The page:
Signed copies of Fading Ads of Cincinnati now available. Order here.

Monday, November 14, 2016

Demonstrations in Cincinnati on November 12, 2016


A photographic record of the demonstrations that took place in Cincinnati, Ohio following national and local news events.






Maybe it hasn't been hard to find words in the wake of last week's election. Perhaps, it's not even hard for people to find words at all anymore. Through social media, it's clear that everyone has at least a few paragraphs worth of thoughts to express multiple and varied viewpoints.

I have my opinions, I'm sure you have yours.

It's hard not to have a stance in the wake of large scale news events, both the ones that take place on the national stage (with international ramifications) and those that take place locally. However, in this particular post, I'm not here to editorialize or offer comment. Although, I'd be lying if I said I wasn't concerned for many people I care about and of those who I don't know personally. To be frank though, I don't really have the energy after this week. Maybe there will be a time and a place for that here one QC/D one day, but I want this particular post to serve as a record.

I've covered the news as a student, as a journalist, and as a freelancer before. I've documented several presidential visits, protest marches, local/state/national campaigns, tea party rallies in the wake of the first Obama election, and even anti-scientology protests in the early 2000's. Like those news events, I wanted to document this one as well, although this time as a personal documentation.


A record of the demonstrations that took place in Cincinnati, Ohio on November 12, 2016:

After months of campaigning and an election on November 8, 2016, Republican nominee and businessman Donald J. Trump was declared as the President-elect, defeating Democrat nominee and former First Lady/Senator/Secretary of State Hillary R. Clinton. As everyone is no doubt familiar, the result reverberated with many at home and abroad.

In the same week, the greater-Cincinnati area was at the center of another news subject: the trial of University of Cincinnati Police Officer Ray Tensing. The 26-year-old officer was charged by Hamilton County with murder and voluntary manslaughter following his shooting of Sam Dubose during a traffic stop outside the University's campus which was captured on a body camera. A few days after the Presidential Election and following four days of deliberation, Tensing's case was declared a mistrial when the jury failed to reach a verdict.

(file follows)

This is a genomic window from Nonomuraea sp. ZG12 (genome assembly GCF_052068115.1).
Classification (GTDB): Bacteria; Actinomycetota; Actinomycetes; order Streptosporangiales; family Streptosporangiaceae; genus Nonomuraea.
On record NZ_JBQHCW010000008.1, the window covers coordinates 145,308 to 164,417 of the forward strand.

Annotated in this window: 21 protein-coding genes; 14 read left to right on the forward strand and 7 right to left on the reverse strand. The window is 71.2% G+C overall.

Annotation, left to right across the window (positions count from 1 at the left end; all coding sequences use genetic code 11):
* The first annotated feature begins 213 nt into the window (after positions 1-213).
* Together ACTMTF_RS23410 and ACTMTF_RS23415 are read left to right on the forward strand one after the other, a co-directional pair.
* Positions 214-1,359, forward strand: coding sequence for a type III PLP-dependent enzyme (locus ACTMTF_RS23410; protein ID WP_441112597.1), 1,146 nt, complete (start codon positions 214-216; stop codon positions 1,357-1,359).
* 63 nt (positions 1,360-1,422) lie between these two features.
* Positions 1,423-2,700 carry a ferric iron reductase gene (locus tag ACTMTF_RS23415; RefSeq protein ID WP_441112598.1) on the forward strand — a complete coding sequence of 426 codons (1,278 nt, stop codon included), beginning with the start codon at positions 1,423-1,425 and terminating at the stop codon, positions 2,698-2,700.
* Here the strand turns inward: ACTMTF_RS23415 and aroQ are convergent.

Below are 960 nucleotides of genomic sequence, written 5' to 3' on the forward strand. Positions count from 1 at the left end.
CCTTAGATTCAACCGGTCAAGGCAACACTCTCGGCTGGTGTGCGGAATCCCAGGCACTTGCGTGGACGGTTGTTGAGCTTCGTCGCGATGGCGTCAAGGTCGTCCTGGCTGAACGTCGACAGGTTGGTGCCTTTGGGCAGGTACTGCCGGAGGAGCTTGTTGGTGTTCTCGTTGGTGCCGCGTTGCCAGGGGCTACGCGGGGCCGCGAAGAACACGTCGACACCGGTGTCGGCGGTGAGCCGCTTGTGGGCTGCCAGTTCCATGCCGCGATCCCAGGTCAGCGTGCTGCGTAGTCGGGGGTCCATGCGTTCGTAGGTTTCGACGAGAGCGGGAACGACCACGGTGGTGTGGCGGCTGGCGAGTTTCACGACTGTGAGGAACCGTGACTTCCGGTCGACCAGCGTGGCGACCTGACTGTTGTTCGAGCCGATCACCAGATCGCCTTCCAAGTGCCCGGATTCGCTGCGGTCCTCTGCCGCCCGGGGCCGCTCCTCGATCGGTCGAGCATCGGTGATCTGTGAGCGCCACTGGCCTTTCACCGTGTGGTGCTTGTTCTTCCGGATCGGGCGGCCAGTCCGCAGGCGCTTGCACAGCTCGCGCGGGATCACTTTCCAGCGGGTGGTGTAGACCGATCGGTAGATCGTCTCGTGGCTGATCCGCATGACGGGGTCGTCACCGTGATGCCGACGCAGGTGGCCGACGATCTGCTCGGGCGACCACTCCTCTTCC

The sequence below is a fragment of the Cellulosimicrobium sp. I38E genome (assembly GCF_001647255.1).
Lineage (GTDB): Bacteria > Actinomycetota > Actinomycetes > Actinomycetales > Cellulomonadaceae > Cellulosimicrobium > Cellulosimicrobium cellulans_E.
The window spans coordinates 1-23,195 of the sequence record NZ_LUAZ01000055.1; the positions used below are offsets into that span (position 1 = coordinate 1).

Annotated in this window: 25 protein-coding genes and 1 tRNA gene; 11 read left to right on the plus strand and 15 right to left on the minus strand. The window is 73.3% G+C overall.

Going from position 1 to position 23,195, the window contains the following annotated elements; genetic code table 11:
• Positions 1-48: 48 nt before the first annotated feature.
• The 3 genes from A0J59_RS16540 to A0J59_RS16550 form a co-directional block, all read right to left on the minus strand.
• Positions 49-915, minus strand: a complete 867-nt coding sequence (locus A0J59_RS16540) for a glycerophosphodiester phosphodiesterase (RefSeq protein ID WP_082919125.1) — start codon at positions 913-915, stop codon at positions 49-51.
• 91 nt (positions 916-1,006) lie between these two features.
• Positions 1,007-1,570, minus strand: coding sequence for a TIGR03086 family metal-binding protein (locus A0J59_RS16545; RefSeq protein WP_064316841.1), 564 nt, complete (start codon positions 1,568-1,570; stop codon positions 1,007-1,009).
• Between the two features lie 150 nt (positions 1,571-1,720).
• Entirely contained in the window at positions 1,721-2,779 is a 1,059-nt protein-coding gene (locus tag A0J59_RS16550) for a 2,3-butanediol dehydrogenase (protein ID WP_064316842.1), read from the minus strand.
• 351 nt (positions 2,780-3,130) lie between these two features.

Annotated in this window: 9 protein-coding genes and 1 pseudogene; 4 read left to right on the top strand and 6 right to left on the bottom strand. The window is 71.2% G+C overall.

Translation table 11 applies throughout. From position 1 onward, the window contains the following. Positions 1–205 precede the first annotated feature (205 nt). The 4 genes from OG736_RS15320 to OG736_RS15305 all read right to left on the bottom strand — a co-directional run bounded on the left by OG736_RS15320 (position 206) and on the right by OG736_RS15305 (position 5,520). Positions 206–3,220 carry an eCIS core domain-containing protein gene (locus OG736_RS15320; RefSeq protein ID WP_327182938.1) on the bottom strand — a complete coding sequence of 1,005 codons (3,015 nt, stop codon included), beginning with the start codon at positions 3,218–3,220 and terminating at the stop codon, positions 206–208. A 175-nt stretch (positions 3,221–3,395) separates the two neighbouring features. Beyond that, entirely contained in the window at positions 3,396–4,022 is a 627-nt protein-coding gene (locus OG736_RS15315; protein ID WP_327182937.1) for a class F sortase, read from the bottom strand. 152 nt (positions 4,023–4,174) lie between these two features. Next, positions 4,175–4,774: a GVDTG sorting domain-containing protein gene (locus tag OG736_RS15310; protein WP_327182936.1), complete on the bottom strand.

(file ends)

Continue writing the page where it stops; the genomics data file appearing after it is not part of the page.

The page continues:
On Saturday November 12, 2016, after the mistrial was announced, a demonstration was lead by the Black Lives Matter movement. That march eventually merged with another demonstration that was protesting the election of Donald Trump, itself echoing similar protests held in New York, Los Angeles, Chicago, and Portland. The anti-Trump demonstration began at Fountain Square before marching towards Washington Park, and through Over-The-Rhine. It eventually merged with the Black Lives Matter demonstration outside of the Hamilton County Courthouse. The combined march spanned several blocks (estimated at around 1,000 people) proceeded through the streets, around downtown, and eventually up to Washington Park where both seemed to conclude following several speeches.

The diverse group remained peaceful, with a police presence along the way. While officers in full riot gear blocked an intersection on the western end of downtown, a large contingent of officers on bicycles followed along. A Hamilton County Sheriff's helicopter circled above, along with the WCPO news helicopter, and a group of regularly uniformed officers waited a the Northwest corner of Washington Park until the protests concluded.

These photographs serve as a record of the day's events as the city and nation move through a pivotal time in history.



































3 comments:

  1. awesome pictures as always Ronny!!

    ReplyDelete
  2. what are these protests going to do for you? Its not going to change the election results.

    ReplyDelete
    Replies
    1. I don't think their aim is to "change" the election results. Rather, like the tea party rallies that spring up after Obama's election and the passing of the ACA, they're voicing their displeasure.

      Delete